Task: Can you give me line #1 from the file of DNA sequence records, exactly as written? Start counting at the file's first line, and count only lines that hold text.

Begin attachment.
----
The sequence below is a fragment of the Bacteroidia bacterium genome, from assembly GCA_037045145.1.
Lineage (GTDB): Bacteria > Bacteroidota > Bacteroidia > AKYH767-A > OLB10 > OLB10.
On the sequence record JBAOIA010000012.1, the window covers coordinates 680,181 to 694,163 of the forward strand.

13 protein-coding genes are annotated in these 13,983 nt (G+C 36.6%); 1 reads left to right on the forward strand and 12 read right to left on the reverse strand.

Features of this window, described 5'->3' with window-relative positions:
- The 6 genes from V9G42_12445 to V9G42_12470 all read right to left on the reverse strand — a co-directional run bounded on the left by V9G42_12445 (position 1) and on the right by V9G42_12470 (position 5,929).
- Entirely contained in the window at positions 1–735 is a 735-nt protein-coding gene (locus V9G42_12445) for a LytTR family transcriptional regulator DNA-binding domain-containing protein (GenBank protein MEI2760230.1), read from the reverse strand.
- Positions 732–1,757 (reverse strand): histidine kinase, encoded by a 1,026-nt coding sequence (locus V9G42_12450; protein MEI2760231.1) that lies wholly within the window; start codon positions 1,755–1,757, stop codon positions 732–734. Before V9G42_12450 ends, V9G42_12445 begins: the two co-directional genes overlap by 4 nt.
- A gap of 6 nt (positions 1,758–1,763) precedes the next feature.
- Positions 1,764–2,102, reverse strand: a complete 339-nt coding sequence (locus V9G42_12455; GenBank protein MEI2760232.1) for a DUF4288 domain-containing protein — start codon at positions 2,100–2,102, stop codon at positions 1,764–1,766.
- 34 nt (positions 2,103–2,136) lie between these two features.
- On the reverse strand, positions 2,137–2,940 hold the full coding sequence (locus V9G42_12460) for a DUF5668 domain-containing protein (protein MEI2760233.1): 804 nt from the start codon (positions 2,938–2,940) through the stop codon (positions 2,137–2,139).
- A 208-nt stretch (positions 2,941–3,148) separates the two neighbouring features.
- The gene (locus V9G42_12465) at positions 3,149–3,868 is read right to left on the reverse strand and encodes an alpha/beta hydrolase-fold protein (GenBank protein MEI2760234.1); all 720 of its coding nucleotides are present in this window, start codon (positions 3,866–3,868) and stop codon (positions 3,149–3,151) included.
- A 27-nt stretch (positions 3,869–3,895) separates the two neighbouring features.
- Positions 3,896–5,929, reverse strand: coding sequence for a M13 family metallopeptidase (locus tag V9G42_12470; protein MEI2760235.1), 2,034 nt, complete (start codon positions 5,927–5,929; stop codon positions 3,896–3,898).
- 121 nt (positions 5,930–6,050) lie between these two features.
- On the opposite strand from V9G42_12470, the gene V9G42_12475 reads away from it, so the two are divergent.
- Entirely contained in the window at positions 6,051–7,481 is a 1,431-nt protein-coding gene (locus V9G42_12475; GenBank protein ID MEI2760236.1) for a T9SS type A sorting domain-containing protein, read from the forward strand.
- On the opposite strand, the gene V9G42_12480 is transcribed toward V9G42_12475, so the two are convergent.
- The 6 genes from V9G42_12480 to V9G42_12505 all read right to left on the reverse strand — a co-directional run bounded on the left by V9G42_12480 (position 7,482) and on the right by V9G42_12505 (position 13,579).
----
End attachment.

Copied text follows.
The sequence below is a fragment of the Bacteroidia bacterium genome, from assembly GCA_037045145.1.